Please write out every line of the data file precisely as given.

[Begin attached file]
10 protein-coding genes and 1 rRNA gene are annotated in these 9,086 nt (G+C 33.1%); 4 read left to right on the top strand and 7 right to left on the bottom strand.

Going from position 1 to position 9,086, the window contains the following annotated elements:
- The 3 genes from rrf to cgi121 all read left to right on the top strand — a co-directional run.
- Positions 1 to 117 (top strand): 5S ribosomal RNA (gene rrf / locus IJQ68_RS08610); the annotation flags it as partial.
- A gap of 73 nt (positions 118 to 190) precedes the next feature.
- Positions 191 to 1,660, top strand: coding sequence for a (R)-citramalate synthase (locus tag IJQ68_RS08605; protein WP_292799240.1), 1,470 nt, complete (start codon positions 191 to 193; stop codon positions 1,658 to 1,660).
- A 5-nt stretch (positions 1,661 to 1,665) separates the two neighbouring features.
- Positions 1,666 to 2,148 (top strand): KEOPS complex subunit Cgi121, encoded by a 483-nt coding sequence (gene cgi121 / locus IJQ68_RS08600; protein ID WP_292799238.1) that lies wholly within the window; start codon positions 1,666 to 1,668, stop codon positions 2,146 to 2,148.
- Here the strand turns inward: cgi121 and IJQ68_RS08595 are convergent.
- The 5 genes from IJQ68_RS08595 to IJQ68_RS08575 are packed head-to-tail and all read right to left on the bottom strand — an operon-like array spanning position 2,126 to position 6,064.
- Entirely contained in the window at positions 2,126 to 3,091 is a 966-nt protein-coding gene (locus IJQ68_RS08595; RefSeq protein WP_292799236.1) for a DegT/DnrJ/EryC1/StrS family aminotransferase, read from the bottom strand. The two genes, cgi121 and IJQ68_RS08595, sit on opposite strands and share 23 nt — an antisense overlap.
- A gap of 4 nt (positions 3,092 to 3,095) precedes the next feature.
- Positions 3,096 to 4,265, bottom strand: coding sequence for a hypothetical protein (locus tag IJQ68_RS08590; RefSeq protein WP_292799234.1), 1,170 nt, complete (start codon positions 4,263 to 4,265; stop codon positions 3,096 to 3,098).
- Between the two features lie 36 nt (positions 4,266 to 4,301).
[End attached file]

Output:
10 protein-coding genes and 1 rRNA gene are annotated in these 9,086 nt (G+C 33.1%); 4 read left to right on the top strand and 7 right to left on the bottom strand.

Going from position 1 to position 9,086, the window contains the following annotated elements:
- The 3 genes from rrf to cgi121 all read left to right on the top strand — a co-directional run.
- Positions 1 to 117 (top strand): 5S ribosomal RNA (gene rrf / locus IJQ68_RS08610); the annotation flags it as partial.
- A gap of 73 nt (positions 118 to 190) precedes the next feature.
- Positions 191 to 1,660, top strand: coding sequence for a (R)-citramalate synthase (locus tag IJQ68_RS08605; protein WP_292799240.1), 1,470 nt, complete (start codon positions 191 to 193; stop codon positions 1,658 to 1,660).
- A 5-nt stretch (positions 1,661 to 1,665) separates the two neighbouring features.
- Positions 1,666 to 2,148 (top strand): KEOPS complex subunit Cgi121, encoded by a 483-nt coding sequence (gene cgi121 / locus IJQ68_RS08600; protein ID WP_292799238.1) that lies wholly within the window; start codon positions 1,666 to 1,668, stop codon positions 2,146 to 2,148.
- Here the strand turns inward: cgi121 and IJQ68_RS08595 are convergent.
- The 5 genes from IJQ68_RS08595 to IJQ68_RS08575 are packed head-to-tail and all read right to left on the bottom strand — an operon-like array spanning position 2,126 to position 6,064.
- Entirely contained in the window at positions 2,126 to 3,091 is a 966-nt protein-coding gene (locus IJQ68_RS08595; RefSeq protein WP_292799236.1) for a DegT/DnrJ/EryC1/StrS family aminotransferase, read from the bottom strand. The two genes, cgi121 and IJQ68_RS08595, sit on opposite strands and share 23 nt — an antisense overlap.
- A gap of 4 nt (positions 3,092 to 3,095) precedes the next feature.
- Positions 3,096 to 4,265, bottom strand: coding sequence for a hypothetical protein (locus tag IJQ68_RS08590; RefSeq protein WP_292799234.1), 1,170 nt, complete (start codon positions 4,263 to 4,265; stop codon positions 3,096 to 3,098).
- Between the two features lie 36 nt (positions 4,266 to 4,301).